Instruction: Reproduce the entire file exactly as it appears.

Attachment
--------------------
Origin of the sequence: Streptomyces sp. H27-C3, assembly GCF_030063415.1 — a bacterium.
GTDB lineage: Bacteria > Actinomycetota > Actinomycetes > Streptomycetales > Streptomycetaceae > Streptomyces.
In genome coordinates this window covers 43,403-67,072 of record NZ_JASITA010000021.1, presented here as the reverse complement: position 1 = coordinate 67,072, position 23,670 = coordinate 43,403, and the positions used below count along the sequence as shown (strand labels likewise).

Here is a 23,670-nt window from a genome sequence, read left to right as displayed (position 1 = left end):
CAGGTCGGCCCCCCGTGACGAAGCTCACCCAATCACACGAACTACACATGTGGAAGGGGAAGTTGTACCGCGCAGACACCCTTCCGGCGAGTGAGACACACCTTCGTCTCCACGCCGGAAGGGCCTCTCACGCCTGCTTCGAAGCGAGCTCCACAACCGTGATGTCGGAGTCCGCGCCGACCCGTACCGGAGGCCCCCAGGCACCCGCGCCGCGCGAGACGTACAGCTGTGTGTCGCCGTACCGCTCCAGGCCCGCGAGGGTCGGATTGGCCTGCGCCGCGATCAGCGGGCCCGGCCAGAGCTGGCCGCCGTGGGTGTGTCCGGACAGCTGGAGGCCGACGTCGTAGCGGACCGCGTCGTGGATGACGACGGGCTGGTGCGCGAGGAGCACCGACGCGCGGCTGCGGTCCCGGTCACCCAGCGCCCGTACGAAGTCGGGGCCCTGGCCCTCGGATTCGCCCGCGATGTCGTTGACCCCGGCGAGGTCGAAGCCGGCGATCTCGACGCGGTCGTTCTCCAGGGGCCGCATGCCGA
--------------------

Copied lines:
Origin of the sequence: Streptomyces sp. H27-C3, assembly GCF_030063415.1 — a bacterium.
GTDB lineage: Bacteria > Actinomycetota > Actinomycetes > Streptomycetales > Streptomycetaceae > Streptomyces.
In genome coordinates this window covers 43,403-67,072 of record NZ_JASITA010000021.1, presented here as the reverse complement: position 1 = coordinate 67,072, position 23,670 = coordinate 43,403, and the positions used below count along the sequence as shown (strand labels likewise).

Here is a 23,670-nt window from a genome sequence, read left to right as displayed (position 1 = left end):
CAGGTCGGCCCCCCGTGACGAAGCTCACCCAATCACACGAACTACACATGTGGAAGGGGAAGTTGTACCGCGCAGACACCCTTCCGGCGAGTGAGACACACCTTCGTCTCCACGCCGGAAGGGCCTCTCACGCCTGCTTCGAAGCGAGCTCCACAACCGTGATGTCGGAGTCCGCGCCGACCCGTACCGGAGGCCCCCAGGCACCCGCGCCGCGCGAGACGTACAGCTGTGTGTCGCCGTACCGCTCCAGGCCCGCGAGGGTCGGATTGGCCTGCGCCGCGATCAGCGGGCCCGGCCAGAGCTGGCCGCCGTGGGTGTGTCCGGACAGCTGGAGGCCGACGTCGTAGCGGACCGCGTCGTGGATGACGACGGGCTGGTGCGCGAGGAGCACCGACGCGCGGCTGCGGTCCCGGTCACCCAGCGCCCGTACGAAGTCGGGGCCCTGGCCCTCGGATTCGCCCGCGATGTCGTTGACCCCGGCGAGGTCGAAGCCGGCGATCTCGACGCGGTCGTTCTCCAGGGGCCGCATGCCGA